Unless you’ve been living under a rock for the past few years, you’ve no doubt heard all about the concept of low carb dieting.
You’ve also probably heard about all of the alleged benefits – everything from improved wellness to rapid fat loss.
You’re also probably at least a little skeptical – especially if you’ve tried a low carb diet before and struggled with it.
Today’s article is all about low carb diets, and specifically, low carb diets for weight loss. We’ll be taking a look at how exactly this diet works for weight loss, and if it’s something you should pursue.
Low Carb Claims Vs. Reality
When it comes to fat loss, the main claim seems to center around the idea of insulin. When carbohydrates are consumed in the form of food, they’re broken down into glucose. This rise in glucose in the blood stream sends a signal to the pancreas to start producing insulin, a hormone which helps shuttle that glucose to the cells to either be used for energy or stored as body fat.
Certain proponents of low carb dieting argue that by limiting carbohydrates and consuming primarily protein and fat, you effectively limit the amount of insulin the body produces, thus making it difficult to store fat.
This sounds logical in theory. In practice, however, it’s a lot more complicated than that. For starters, the body can, in fact, store all that dietary fat without insulin.
It can also, interestingly enough, still produce glucose without carbohydrates. It does this through a process called gluconeogenesis (say that five times fast), in which the body converts non-carbohydrate carbon sources into glucose, including those found in….drumroll please….all that extra protein you’re eating.
Why Calories Are What You Should Pay Attention To
One of the other low carb weight loss claims is that by shifting from carbs as your primary fuel source to fats, you “flip a switch,” so to speak, that forces your body to burn fat rather than glucose preferentially.
The idea is that this will translate into the body burning stored body fat, which will accelerate the weight loss process, which will accelerate you getting super shredded for beach season.
Unfortunately, it doesn’t quite work like that. Yes, by switching from a diet of primarily carbs to mainly fats, your body will preferentially burn fat. But it will be the dietary fat you’re consuming every day from food.
NOT the fat that’s already stored in your body as fat tissue (i.e., your gut).
Dietary fat (like protein and carbs) still has energy (calories), and when you consume that energy, your body still needs to either use it for something or hold onto it as fat.
To start losing weight, you need to bring your overall calories down low enough that your body is forced to start using stored body fat for fuel.
When you hear people say “a calorie is a calorie,” this is what they’re referring to.
Why You Might Want To Go On A Low Carb Diet
While low carb dieting might not be the holy grail of body composition that its proponents make it out to be, it does have a number of benefits for some people.
Let’s start with fat loss. Certain (keyword) people find that when they drop their carbs and ramp up their proteins and fats that it tends to blunt their appetite. This is mainly because protein and fat (especially protein) tend to be more satiating than carbohydrates, thereby making it a lot easier to cut calories.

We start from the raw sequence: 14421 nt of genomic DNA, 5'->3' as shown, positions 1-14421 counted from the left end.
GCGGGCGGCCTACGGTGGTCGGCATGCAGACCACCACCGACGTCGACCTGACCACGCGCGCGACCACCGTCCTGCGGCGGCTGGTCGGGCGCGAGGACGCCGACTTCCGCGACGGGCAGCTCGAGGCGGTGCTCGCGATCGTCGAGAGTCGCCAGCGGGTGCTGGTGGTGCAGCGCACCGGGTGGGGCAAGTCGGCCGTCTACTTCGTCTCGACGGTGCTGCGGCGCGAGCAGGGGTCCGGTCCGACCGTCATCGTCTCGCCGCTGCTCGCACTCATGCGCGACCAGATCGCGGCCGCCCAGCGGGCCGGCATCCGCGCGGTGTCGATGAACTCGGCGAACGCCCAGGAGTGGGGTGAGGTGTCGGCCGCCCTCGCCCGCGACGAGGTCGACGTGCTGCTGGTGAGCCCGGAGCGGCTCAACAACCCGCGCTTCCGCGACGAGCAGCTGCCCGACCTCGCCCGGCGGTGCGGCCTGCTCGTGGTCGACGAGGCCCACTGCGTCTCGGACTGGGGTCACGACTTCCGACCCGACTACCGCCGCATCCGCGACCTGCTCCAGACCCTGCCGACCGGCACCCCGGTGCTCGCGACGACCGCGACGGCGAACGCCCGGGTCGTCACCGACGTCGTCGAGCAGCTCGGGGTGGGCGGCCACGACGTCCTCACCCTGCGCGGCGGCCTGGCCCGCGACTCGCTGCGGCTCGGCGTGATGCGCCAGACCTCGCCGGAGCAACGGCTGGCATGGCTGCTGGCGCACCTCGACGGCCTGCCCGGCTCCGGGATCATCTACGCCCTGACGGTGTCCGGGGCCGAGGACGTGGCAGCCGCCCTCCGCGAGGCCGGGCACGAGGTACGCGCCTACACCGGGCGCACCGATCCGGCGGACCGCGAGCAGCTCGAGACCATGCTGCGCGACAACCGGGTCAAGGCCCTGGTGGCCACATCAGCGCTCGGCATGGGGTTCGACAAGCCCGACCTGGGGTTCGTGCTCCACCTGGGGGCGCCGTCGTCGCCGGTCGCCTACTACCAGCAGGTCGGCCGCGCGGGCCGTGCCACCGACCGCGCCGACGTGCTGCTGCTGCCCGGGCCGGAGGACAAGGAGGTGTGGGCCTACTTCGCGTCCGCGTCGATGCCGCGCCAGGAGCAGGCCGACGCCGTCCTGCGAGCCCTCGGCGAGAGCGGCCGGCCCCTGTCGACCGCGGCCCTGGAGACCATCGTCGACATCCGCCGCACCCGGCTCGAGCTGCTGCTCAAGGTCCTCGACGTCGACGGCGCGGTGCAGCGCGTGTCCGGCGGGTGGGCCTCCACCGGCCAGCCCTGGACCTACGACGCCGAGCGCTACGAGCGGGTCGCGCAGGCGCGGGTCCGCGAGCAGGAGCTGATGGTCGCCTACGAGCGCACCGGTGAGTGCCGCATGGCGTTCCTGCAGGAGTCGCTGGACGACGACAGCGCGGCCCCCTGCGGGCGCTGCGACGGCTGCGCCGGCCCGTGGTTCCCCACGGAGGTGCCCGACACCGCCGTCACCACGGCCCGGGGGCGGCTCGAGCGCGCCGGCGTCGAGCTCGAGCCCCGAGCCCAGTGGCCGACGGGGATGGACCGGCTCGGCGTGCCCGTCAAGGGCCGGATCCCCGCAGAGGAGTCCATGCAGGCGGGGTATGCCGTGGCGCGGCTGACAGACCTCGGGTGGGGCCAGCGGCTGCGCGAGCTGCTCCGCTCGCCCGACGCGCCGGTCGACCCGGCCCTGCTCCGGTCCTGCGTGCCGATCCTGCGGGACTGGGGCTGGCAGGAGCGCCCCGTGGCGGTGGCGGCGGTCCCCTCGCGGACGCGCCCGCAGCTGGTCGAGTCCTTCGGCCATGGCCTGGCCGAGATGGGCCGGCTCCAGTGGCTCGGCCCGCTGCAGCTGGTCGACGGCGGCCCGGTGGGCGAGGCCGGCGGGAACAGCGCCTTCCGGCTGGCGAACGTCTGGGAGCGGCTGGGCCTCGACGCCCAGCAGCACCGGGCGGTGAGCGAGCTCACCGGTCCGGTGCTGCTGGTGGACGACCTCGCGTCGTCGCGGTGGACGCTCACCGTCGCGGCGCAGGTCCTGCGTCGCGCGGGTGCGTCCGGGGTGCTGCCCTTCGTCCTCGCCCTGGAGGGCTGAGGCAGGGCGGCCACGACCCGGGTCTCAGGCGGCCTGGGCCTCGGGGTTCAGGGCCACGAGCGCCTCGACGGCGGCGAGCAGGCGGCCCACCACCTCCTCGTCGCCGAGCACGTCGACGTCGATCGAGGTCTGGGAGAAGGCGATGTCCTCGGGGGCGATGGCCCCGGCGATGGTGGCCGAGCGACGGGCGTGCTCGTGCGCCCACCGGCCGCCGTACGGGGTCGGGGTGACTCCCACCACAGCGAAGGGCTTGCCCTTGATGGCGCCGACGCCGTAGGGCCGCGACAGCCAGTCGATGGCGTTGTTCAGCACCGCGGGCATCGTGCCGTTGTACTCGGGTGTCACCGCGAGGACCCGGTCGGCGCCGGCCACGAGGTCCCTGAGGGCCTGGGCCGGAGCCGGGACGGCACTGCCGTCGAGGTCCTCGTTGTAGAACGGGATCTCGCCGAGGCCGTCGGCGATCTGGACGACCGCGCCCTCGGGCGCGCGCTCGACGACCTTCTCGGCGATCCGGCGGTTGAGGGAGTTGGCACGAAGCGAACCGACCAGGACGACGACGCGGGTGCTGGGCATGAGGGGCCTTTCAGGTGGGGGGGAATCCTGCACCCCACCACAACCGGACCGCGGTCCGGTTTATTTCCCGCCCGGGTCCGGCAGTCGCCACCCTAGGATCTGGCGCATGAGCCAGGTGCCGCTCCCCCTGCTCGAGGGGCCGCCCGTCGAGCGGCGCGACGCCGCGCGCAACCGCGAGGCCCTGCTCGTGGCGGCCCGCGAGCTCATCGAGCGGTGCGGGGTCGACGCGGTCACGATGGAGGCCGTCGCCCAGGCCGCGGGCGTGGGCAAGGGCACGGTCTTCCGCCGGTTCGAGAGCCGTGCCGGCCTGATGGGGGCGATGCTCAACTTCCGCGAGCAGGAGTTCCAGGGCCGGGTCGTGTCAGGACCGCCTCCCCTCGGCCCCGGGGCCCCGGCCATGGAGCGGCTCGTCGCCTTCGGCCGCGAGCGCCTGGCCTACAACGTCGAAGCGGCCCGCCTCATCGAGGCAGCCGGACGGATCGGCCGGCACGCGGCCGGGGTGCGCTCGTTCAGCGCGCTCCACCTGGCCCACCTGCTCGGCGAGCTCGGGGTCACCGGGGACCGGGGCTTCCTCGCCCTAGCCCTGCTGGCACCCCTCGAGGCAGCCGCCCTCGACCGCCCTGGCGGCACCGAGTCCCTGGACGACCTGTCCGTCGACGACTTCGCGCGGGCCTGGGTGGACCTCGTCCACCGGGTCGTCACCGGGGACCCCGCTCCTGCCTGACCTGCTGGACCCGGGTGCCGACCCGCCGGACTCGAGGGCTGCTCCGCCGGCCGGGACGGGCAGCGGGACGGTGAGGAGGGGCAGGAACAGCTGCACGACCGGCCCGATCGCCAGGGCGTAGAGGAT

Another reason that people have had success on low carb diets is the fact that, by going scorched earth and eliminating all carbohydrates, they effectively removes the majority of “junk food” options by default.
For many guys, this eliminates all the mental energy of sitting around making decisions on which foods they should be eating, because a big part of losing weight is managing your will power throughout the day.
To get an idea of how this works, think of your will power as a battery that gets refilled daily. The more decisions you make throughout the day, the more your battery gets depleted (psychologists call this “decision fatigue”), which can easily lead to overeating later on.
There are also legitimate non-weight loss reasons to go on a low carb diet as well. Diabetics, for example, often report that by dropping both their carbs and proteins and dramatically raising their fats (referred to as a “ketogenic” diet), they’re able to manage their illness much more effectively.
How To Experiment
If you’ve never attempted a low carb diet before, and it sounds like something you might be interested in, try giving it a shot. The trick is to give yourself long enough to get over the initial hurdle and decide if you like it- but not so long that it becomes a struggle just thinking about it.
2-3 weeks is enough time for most people. During the first few days, try lowering your carbs gradually by about 50 grams per day (a “low carb” diet is considered to be less than 150 grams per day of dietary carbs). Feel free to play around in the 30-150 grams range to see what (if anything) works for you.
During this period, you can expect a large initial surge of weight loss. Don’t get too excited, because most of this is simply water weight. Make sure you keep track of both your weight and your waist measurement for a more realistic assessment of how things are working.
Low carb diets may be a solution for some guys looking to lose weight, but they aren’t magic. By all means, play around with it and see if it’s for you – just make sure you focus on the dietary fundamentals and keep the big picture in mind.